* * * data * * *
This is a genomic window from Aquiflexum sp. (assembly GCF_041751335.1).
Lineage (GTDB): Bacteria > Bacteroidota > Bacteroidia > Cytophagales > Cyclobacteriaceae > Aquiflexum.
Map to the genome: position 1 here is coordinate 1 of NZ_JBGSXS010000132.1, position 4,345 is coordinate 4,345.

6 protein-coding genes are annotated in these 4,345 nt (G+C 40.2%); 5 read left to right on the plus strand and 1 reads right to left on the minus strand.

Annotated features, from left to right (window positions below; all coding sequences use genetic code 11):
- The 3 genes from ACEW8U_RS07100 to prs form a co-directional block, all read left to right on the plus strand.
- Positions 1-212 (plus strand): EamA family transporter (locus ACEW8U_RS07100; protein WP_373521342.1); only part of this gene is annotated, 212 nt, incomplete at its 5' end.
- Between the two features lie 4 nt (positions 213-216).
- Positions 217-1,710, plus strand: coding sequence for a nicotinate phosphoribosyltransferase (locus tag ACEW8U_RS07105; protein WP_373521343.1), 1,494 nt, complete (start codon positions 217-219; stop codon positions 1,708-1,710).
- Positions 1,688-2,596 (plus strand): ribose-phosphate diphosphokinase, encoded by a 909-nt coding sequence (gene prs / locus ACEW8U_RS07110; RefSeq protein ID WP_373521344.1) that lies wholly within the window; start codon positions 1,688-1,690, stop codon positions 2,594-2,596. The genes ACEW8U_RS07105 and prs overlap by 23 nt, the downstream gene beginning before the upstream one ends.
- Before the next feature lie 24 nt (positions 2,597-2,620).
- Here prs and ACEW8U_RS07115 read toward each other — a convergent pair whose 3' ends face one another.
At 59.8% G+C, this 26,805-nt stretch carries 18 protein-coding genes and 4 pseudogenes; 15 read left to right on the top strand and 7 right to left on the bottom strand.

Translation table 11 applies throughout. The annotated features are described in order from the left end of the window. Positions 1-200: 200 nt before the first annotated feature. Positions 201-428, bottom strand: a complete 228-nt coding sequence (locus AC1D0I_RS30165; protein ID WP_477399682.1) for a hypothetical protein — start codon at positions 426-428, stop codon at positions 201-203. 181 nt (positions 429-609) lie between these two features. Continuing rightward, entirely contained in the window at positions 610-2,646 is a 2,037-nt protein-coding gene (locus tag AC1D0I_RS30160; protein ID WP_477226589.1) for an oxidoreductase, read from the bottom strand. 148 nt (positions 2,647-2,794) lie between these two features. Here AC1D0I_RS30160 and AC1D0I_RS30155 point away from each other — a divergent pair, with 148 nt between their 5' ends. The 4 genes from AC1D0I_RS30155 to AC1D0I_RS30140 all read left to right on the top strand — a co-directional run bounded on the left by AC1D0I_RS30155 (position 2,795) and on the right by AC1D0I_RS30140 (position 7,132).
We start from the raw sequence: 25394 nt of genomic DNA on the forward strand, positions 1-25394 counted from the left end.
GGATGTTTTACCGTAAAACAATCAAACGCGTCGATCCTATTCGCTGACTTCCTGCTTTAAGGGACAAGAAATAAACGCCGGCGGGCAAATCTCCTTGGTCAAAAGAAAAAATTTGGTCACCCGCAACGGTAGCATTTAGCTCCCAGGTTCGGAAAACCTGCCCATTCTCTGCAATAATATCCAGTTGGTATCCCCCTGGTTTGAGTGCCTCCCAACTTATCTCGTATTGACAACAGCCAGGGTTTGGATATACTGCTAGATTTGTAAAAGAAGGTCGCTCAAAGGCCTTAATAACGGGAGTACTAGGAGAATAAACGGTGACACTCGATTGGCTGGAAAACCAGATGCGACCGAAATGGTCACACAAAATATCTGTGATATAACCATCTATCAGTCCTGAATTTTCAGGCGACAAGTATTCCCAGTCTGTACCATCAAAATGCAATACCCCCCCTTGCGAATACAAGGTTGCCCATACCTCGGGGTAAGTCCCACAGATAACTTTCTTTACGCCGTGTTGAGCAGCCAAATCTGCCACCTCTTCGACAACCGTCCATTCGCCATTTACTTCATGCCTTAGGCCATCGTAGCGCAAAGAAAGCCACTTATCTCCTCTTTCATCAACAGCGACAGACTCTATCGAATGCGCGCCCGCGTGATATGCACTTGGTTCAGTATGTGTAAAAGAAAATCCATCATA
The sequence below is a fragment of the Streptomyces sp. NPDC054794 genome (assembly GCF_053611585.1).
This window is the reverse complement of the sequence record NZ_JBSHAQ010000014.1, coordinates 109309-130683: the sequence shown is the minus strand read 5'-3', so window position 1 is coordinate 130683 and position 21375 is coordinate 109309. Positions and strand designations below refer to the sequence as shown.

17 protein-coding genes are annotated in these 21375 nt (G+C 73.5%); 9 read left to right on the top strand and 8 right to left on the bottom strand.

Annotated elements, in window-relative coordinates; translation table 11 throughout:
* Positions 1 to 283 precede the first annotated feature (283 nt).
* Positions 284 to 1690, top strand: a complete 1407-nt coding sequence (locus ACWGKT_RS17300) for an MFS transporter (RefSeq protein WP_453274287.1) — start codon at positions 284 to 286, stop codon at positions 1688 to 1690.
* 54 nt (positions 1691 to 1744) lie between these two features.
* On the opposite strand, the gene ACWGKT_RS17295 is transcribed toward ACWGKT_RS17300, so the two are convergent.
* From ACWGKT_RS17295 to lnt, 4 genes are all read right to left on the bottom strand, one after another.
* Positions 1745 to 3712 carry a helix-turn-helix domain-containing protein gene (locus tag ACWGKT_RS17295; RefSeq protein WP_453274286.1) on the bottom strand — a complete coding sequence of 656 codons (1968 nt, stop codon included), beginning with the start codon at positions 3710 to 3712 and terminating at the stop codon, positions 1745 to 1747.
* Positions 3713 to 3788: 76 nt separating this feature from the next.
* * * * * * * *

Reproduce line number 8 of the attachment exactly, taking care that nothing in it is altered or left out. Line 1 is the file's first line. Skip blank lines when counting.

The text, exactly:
- Between the two features lie 4 nt (positions 213-216).